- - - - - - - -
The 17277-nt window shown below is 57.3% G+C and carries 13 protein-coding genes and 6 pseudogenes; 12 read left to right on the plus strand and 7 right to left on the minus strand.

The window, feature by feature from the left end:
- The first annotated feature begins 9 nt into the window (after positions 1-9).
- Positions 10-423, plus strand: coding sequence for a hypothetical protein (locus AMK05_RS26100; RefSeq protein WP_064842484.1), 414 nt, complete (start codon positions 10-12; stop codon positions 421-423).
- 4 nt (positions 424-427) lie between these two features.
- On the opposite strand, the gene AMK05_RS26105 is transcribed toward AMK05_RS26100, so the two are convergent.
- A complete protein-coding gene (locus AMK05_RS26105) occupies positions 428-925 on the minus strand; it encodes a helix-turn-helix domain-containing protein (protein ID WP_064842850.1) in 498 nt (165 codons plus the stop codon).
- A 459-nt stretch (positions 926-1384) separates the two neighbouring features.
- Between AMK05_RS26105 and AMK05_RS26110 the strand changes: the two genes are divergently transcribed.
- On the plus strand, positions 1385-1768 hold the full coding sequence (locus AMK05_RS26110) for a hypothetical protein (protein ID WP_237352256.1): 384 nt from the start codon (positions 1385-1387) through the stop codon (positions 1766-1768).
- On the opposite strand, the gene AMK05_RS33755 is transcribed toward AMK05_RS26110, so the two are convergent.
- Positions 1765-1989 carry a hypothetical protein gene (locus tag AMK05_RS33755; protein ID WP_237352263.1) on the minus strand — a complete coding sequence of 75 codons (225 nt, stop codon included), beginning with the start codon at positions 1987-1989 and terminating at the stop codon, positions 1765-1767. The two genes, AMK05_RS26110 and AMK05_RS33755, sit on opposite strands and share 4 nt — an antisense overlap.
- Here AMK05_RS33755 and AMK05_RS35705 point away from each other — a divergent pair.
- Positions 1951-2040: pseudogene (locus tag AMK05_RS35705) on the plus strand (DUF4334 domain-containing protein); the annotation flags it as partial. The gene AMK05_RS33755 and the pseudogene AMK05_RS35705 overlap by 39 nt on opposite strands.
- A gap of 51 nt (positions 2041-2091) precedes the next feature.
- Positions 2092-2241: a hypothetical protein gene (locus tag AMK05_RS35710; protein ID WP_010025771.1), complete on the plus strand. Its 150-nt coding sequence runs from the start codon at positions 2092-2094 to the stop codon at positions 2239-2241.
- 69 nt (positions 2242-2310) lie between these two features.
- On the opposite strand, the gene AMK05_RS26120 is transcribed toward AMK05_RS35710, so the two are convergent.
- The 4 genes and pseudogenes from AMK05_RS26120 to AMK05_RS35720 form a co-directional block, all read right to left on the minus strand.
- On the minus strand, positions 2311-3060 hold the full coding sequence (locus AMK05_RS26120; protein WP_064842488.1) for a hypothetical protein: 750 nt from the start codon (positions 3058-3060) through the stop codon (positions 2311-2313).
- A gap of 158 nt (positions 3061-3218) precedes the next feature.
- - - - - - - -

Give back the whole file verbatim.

The 17277-nt window shown below is 57.3% G+C and carries 13 protein-coding genes and 6 pseudogenes; 12 read left to right on the plus strand and 7 right to left on the minus strand.

The window, feature by feature from the left end:
- The first annotated feature begins 9 nt into the window (after positions 1-9).
- Positions 10-423, plus strand: coding sequence for a hypothetical protein (locus AMK05_RS26100; RefSeq protein WP_064842484.1), 414 nt, complete (start codon positions 10-12; stop codon positions 421-423).
- 4 nt (positions 424-427) lie between these two features.
- On the opposite strand, the gene AMK05_RS26105 is transcribed toward AMK05_RS26100, so the two are convergent.
- A complete protein-coding gene (locus AMK05_RS26105) occupies positions 428-925 on the minus strand; it encodes a helix-turn-helix domain-containing protein (protein ID WP_064842850.1) in 498 nt (165 codons plus the stop codon).
- A 459-nt stretch (positions 926-1384) separates the two neighbouring features.
- Between AMK05_RS26105 and AMK05_RS26110 the strand changes: the two genes are divergently transcribed.
- On the plus strand, positions 1385-1768 hold the full coding sequence (locus AMK05_RS26110) for a hypothetical protein (protein ID WP_237352256.1): 384 nt from the start codon (positions 1385-1387) through the stop codon (positions 1766-1768).
- On the opposite strand, the gene AMK05_RS33755 is transcribed toward AMK05_RS26110, so the two are convergent.
- Positions 1765-1989 carry a hypothetical protein gene (locus tag AMK05_RS33755; protein ID WP_237352263.1) on the minus strand — a complete coding sequence of 75 codons (225 nt, stop codon included), beginning with the start codon at positions 1987-1989 and terminating at the stop codon, positions 1765-1767. The two genes, AMK05_RS26110 and AMK05_RS33755, sit on opposite strands and share 4 nt — an antisense overlap.
- Here AMK05_RS33755 and AMK05_RS35705 point away from each other — a divergent pair.
- Positions 1951-2040: pseudogene (locus tag AMK05_RS35705) on the plus strand (DUF4334 domain-containing protein); the annotation flags it as partial. The gene AMK05_RS33755 and the pseudogene AMK05_RS35705 overlap by 39 nt on opposite strands.
- A gap of 51 nt (positions 2041-2091) precedes the next feature.
- Positions 2092-2241: a hypothetical protein gene (locus tag AMK05_RS35710; protein ID WP_010025771.1), complete on the plus strand. Its 150-nt coding sequence runs from the start codon at positions 2092-2094 to the stop codon at positions 2239-2241.
- 69 nt (positions 2242-2310) lie between these two features.
- On the opposite strand, the gene AMK05_RS26120 is transcribed toward AMK05_RS35710, so the two are convergent.
- The 4 genes and pseudogenes from AMK05_RS26120 to AMK05_RS35720 form a co-directional block, all read right to left on the minus strand.
- On the minus strand, positions 2311-3060 hold the full coding sequence (locus AMK05_RS26120; protein WP_064842488.1) for a hypothetical protein: 750 nt from the start codon (positions 3058-3060) through the stop codon (positions 2311-2313).
- A gap of 158 nt (positions 3061-3218) precedes the next feature.